Presentation on theme: "Impact of New Anticoagulants on the Blood Bank"— Presentation transcript:
1 Impact of New Anticoagulants on the Blood Bank January 24th, 2012Transfusion Medicine Resident Teaching SessionDr. Sudeep Shivakumar, Hematology
2 Objectives To briefly review the concepts of hemostasis and thrombosis To provide an overview of anticoagulants currently in useTo discuss the new anticoagulant agents and their mechanism of actionTo review the evidence for the new anticoagulants in DVT/PE and atrial fibrillationTo discuss implications of these medications for the blood bank
3 Overview Anticoagulants are widely used Vitamin K antagonists used to be the only oral optionTimes are changing…
6 Overview Big advantage: Big disadvantage: No lab monitoring Unpredictability of coagulation testsNo reversal agentsVariety of different agents with different characteristics
7 Background What are anticoagulants? How do they do this? Substances that prevent blood from clotting“Blood thinners”How do they do this?Interfering with coagulation mechanisms
8 Hemostasis Complex process which causes bleeding to stop: Formation of blood clot formation at the site of vessel injuryCarefully regulated systemInvolves platelets and coagulation factorsLack of coagulation factors bleedingOveractive coagulation cascade thrombosis
9 Thrombosis The formation of a blood clot within a blood vessel Can occur in the arterial or venous systemsLeads to obstruction of a blood vessel in the circulatory systemCan lead to ischemia and infarction, and even deathCan also lead to embolismClot within a vessel breaks free and travels through body (“embolizes”)Thromboembolism is combination of a thrombosis and embolus
10 Atrial fibrillation Most common cardiac rhythm disorder Affects >10% in those > 80 years oldIncidence of atrial fibrillation in 4000 male air crew recruitsKrahn et al, Am J Med, 1995
11 Atrial fibrillationLifetime risk for a 40 year old is ~25% (Framingham1)Independent risk factor for ischemic strokeRate of stroke in those not on antithrombotic therapy is ~4.5%/yearIncreases the risk of stroke 5x across all age groupsIncidence of stroke increases with age21.3% per year for those aged 50-595.1% per year for those aged 80-891Wolf, Stroke, 19912Frost, Am J Med, 2000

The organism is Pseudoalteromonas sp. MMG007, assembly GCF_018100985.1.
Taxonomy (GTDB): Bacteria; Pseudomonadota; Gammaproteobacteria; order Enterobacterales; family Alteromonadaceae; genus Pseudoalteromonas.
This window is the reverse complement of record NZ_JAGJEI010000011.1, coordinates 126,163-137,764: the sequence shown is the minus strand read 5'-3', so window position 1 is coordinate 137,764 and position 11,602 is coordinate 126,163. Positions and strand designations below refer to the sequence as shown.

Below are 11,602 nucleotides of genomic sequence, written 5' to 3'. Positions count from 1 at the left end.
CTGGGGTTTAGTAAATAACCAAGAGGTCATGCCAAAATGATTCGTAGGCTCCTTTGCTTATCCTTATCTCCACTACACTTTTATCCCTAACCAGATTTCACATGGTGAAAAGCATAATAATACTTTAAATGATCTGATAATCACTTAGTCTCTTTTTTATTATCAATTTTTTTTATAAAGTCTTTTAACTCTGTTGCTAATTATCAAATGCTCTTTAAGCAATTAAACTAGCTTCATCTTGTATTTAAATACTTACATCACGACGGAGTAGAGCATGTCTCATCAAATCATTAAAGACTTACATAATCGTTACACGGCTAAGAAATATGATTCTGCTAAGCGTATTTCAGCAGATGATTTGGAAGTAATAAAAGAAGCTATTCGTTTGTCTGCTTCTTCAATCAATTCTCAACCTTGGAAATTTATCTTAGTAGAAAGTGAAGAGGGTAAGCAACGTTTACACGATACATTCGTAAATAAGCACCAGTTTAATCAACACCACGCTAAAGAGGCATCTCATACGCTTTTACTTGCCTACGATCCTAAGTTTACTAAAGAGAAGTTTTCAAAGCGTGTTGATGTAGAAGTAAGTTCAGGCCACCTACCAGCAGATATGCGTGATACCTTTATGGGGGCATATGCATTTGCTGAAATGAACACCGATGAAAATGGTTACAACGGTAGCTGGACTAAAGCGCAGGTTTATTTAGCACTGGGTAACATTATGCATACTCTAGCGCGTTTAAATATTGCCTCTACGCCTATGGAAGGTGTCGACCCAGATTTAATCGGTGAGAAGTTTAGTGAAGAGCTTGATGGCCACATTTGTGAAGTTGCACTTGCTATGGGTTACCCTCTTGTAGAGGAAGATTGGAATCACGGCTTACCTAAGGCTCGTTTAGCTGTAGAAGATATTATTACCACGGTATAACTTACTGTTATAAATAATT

12 Anticoagulants in atrial fibrillation Goal is to prevent strokeReduces risk to ~1% per yearWarfarin shown to be more effective than aspirin
13 Warfarin in atrial fibrillation BetterControlBetterAFASAKSPAFBAATAFCAFASPINAFEAFTAggregate100%50%-100%-50%Hart R, et al. Ann Intern Med 1999;131:492
14 Anticoagulants in atrial fibrillation Most recent Canadian Cardiovascular Society guidelines (2010):Patients with CHADS2 score of 1 or higher should be on oral anticoagulants
17 Venous thromboembolism Deep venous thrombosisPulmonary embolism
18 Venous thromboembolism Incidence estimated at 1-2 in 1000Known predisposing conditions – Virchow’s triad:Venous stasisHypercoagulabilityVessel wall injury
19 Venous thromboembolism Not uncommonLongitudinal investigation of thromboembolism etiology (LITE) study1> participantsCohort studyIncidence of 1st time VTE = 1.92 per 1000 person yearsMajor cause of morbidity and mortalityJAMA study2 looking at post-mortems of hospitalized patients between 1966 and 19806% of deceased patients had evidence of massive pulmonary embolismMost common preventable cause of in-hospital death1Cushman, Am J Med, 20042Dismuke, JAMA, 1986
20 Pulmonary embolism Untreated PE Treated PE Mortality rate of ~30%1Most die within hours of diagnosisTreated PEProspective NEJM study looked at 399 patients with newly diagnosed PE94% received anticoagulant treatmentOnly 2.5% (10 patients) died of PETreatment of PE is life-saving!1Dalen, Prog Cardiovasc Dis, 19752Carson,NEJM, 1992